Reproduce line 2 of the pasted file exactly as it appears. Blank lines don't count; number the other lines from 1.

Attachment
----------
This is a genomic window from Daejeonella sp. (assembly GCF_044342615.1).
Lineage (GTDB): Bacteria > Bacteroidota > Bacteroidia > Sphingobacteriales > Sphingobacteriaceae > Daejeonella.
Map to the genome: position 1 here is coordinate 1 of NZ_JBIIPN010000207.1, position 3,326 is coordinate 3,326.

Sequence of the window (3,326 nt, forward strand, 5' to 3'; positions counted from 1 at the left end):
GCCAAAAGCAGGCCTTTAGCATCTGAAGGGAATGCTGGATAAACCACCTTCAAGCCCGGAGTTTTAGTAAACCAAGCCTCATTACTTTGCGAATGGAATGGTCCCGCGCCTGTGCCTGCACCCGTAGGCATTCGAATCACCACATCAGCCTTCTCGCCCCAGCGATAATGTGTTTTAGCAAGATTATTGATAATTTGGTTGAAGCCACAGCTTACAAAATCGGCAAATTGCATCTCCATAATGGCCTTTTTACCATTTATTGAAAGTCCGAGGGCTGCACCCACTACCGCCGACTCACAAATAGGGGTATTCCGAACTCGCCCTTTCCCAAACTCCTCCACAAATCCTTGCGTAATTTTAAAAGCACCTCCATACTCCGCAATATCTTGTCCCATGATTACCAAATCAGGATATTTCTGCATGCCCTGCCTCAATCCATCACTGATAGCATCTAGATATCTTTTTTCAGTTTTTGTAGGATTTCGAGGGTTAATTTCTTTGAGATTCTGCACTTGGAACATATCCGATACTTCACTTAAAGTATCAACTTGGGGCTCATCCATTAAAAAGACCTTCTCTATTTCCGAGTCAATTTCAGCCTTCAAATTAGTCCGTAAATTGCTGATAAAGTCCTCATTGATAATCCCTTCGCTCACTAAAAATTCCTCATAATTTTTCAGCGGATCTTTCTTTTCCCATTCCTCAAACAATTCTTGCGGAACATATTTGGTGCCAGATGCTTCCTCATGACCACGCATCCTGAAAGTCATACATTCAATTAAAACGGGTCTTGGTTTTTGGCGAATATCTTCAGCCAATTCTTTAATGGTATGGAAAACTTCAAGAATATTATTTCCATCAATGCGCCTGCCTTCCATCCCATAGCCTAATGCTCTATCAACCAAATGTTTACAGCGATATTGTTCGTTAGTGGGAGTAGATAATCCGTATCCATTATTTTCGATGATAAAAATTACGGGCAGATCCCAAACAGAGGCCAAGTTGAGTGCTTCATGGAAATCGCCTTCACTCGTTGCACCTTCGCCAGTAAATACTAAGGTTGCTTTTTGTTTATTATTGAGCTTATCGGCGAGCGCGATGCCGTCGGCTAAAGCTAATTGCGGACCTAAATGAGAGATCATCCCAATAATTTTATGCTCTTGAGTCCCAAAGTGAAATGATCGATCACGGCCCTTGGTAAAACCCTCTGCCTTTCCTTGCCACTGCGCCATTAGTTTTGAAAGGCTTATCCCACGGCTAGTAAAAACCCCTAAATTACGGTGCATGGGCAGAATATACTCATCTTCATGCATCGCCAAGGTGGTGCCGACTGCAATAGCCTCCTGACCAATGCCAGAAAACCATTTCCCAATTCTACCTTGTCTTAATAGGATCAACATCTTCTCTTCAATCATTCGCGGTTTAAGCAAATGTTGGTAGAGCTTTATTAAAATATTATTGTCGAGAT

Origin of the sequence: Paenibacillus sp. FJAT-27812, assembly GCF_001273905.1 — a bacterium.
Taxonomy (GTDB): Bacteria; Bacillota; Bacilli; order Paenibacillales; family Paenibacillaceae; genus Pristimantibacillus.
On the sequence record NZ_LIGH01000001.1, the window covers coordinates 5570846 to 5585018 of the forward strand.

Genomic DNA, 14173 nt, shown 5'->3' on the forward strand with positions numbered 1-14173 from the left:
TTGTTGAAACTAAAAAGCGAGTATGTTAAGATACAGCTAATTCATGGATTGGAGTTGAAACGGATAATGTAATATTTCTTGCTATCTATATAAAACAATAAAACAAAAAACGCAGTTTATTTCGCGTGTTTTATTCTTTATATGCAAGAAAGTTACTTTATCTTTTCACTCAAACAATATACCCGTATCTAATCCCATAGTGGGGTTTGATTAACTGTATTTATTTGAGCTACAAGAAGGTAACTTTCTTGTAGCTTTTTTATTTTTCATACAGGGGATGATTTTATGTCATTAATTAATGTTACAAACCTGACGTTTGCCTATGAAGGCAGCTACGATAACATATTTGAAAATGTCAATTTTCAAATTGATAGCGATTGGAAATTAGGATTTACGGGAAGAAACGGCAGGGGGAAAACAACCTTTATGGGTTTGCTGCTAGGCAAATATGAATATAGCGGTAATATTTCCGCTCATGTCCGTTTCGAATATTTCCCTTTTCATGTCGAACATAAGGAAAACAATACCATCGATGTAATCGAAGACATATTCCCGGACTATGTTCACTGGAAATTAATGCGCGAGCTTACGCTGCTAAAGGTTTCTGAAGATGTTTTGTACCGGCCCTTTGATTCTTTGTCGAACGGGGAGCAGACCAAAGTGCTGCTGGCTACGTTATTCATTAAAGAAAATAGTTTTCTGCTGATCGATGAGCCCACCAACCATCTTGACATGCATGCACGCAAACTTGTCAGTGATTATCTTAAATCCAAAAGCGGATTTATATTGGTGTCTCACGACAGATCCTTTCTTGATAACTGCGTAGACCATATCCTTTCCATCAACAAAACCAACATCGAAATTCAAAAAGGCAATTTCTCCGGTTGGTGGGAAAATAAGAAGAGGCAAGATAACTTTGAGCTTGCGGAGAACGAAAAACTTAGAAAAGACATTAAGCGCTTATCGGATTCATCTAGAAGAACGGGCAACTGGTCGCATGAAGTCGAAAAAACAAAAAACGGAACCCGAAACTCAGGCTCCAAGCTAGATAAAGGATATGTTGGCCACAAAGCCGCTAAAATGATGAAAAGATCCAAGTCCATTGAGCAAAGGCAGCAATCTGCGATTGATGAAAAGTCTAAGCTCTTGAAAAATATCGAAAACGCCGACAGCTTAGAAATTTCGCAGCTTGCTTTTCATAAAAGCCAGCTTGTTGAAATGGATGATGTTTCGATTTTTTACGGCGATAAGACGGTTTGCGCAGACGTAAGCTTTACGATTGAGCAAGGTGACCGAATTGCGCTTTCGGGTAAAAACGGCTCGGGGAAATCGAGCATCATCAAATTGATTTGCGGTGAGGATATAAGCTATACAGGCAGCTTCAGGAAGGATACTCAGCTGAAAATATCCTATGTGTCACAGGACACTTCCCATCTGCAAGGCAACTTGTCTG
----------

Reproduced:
Lineage (GTDB): Bacteria > Bacteroidota > Bacteroidia > Sphingobacteriales > Sphingobacteriaceae > Daejeonella.